Organizational Behavior: Wegmans vs. Nugget Market

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Introduction
Effective employee motivation has been one of management’s most difficult and important duties (Kinicki, 147). There will always be employees that are and are not motivated in their jobs and managers need to understand the psychological processes behind motivation if they want to successfully guide employees toward accomplishing organizational goals (Kinicki, 147). According to CNNmoney.com, the “100 Best Companies to Work For” are ranked by employees themselves. When trying to place different companies on this list, two-thirds of their score is based on results of a survey that is sent to a random sample of employees asking such questions like their views on management's credibility, the camaraderie they get from the job, and, of course, their job satisfaction. Wegmans, a supermarket founded in 1916, is ranked number three, while Nugget Markets, a supermarket founded in 1926, is ranked number five (100 Best, 2010). How have these two companies achieved such high points with their employees? Both companies have found ways to motivate their employees. Whether it’s through benefits and rewards, helping to fulfill certain needs, offering job advancement to enlarge or enrich these jobs through skill variety, or developing interpersonal relationships at work, Wegmans and Nugget Markets have certainly done their part. Wegmans Rewards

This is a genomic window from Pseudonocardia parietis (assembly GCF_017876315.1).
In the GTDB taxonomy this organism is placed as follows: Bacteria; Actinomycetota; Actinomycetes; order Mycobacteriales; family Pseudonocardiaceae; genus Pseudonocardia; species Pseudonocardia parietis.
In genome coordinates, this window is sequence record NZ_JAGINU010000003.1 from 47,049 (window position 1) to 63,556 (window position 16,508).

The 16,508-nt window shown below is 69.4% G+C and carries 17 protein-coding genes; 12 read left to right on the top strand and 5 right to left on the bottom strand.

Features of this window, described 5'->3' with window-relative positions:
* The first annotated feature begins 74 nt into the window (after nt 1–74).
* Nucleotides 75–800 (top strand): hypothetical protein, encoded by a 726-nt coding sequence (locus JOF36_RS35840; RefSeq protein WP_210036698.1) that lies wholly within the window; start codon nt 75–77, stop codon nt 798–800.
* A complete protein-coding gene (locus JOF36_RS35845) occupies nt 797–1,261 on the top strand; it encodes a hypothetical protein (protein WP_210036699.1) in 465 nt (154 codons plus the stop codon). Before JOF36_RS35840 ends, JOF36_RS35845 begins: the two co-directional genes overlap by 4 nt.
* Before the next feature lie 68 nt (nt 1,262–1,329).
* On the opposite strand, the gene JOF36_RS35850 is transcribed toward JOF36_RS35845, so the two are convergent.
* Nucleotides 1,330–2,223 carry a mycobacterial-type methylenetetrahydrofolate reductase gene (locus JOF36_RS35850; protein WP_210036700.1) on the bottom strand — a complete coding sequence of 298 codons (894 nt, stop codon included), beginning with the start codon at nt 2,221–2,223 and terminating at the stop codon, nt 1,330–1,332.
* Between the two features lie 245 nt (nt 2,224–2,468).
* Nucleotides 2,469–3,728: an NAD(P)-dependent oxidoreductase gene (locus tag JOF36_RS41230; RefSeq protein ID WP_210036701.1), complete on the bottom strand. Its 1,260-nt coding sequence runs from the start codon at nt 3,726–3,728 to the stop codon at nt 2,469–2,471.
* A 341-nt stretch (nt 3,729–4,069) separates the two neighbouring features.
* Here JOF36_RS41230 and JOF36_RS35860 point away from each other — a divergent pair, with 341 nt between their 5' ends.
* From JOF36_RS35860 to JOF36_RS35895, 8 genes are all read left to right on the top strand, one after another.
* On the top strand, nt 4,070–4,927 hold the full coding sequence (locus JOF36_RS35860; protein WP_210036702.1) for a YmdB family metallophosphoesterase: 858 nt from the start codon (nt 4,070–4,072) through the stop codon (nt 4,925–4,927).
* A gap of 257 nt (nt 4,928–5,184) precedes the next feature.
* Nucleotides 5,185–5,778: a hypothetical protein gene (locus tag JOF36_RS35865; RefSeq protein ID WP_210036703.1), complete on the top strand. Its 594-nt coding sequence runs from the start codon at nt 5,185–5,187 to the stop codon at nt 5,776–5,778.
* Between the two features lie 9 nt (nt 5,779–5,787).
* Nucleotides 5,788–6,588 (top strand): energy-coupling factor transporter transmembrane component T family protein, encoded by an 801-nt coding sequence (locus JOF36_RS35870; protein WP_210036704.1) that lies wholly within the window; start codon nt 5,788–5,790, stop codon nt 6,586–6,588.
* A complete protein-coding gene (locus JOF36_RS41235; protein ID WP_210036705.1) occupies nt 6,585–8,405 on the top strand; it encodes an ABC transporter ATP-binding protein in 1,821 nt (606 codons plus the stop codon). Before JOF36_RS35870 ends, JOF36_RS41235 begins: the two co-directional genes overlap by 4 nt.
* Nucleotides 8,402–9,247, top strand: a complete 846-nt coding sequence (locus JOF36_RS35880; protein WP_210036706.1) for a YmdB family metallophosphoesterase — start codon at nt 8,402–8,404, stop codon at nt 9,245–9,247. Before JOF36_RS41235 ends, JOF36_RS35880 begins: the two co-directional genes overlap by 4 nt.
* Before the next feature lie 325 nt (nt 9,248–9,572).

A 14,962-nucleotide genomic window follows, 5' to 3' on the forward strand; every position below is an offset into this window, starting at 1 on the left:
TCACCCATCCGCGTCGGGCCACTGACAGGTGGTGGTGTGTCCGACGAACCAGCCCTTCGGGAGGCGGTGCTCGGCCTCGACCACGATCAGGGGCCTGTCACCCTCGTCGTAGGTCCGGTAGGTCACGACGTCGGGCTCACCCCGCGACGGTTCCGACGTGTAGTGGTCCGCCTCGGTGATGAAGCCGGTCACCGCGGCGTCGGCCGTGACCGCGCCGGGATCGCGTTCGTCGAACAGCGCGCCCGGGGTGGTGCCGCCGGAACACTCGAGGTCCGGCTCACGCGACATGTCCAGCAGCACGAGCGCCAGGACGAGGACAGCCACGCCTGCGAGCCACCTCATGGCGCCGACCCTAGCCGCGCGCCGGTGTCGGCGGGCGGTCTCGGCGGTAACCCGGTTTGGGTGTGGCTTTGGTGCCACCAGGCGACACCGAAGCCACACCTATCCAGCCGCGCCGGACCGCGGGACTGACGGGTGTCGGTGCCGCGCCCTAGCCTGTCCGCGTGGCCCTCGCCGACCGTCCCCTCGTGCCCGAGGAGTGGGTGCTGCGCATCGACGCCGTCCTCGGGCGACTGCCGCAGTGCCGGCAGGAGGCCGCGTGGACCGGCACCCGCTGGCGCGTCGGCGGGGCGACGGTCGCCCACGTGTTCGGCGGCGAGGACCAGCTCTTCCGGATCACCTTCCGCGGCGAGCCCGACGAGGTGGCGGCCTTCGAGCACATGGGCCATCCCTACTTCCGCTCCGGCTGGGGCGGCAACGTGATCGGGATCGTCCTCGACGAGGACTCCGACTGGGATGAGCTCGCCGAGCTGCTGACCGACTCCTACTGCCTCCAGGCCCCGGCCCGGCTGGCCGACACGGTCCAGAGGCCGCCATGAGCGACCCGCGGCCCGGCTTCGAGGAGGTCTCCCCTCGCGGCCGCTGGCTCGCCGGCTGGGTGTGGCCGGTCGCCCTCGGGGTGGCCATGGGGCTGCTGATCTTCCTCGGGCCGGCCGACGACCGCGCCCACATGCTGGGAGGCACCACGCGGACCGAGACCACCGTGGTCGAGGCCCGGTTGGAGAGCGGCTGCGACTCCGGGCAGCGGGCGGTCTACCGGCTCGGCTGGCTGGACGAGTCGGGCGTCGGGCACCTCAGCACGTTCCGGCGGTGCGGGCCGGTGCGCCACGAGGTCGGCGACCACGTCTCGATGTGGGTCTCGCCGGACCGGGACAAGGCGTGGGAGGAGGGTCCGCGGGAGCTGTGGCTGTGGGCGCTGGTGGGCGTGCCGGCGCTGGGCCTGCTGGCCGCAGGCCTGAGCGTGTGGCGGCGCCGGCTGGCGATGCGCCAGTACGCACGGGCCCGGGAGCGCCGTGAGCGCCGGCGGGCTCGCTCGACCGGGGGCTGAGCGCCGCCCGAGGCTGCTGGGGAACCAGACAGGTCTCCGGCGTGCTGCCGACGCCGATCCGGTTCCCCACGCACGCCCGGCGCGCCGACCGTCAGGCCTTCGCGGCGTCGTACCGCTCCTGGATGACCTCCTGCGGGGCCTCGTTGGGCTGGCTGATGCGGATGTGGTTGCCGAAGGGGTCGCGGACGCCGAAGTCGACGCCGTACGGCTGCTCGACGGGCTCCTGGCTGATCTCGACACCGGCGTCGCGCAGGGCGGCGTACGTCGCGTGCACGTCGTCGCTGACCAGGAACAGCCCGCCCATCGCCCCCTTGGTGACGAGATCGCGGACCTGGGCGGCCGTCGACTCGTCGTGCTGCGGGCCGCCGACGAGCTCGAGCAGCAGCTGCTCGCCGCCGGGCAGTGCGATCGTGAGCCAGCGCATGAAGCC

Being ranked as the third highest company to work for, it seems as if Wegmans must have some secret behind their superior work ethic. The answer is quite simple; they treat their employees with respect and provide them with extrinsic rewards, which ultimately cause the employees to be intrinsically motivated and help in the success of the organization. Monetarily, Wegmans provides “merit raise evaluations every January and June” based on performance and additional year-end bonuses (Boyle, 2005; Werner, 2010). Supplemental compensation is surely appreciated by the employees, but it is the work experience and skill variety that motivates the workers to constantly achieve advancement. In order to recognize employees for their exemplary work and organizational citizenship behavior, Wegmans offers management internship programs to those that go above and beyond in the work environment (Werner, 2010). The opportunity to vertically integrate within the company is what intrinsically motivates the employees to achieve more. In addition to recognizing those that excel above the normal job core requirements, Wegmans does still acknowledge all the workers who obtain organizational commitment and provide the necessary services to make this company profitable. Employee appreciation luncheons, health screens, and holiday parties are some of the added bonuses that are provided (Werner, 2010). Daily, an employee may be nominated for the CARE program. These nominations are based on the employee’s work ethic of displaying Wegmans’ “who we are” values. Anyone can nominate a peer to hear a five dollar extra care card to be used in the store, and multiple winners can be selected in any day (Hill, 2010). According to Julie Hill (2010), Service Area Manager, she thinks this system is a great way to implement the company’s core values while also promoting motivation. An Employee of the Month is also awarded to those that show an outstanding dedication to the job (Hill, 2010). Furthermore, as a way to provide the employees with a need for achievement, cross training opportunities are given in order to enhance skill variety (Werner, 2010). Katie Werner (2010), a Wegmans front-end manager, stated that she is “effectively motivated” by the feedback she is given by upper management. The evaluations are used as a form of reinforcement for employees and not seen as a discouragement. One of the more substantial ways that Wegmans promotes learning and achievement is through its scholarship program. Within the past twenty years, “the company has shelled out fifty-four million dollars for college...
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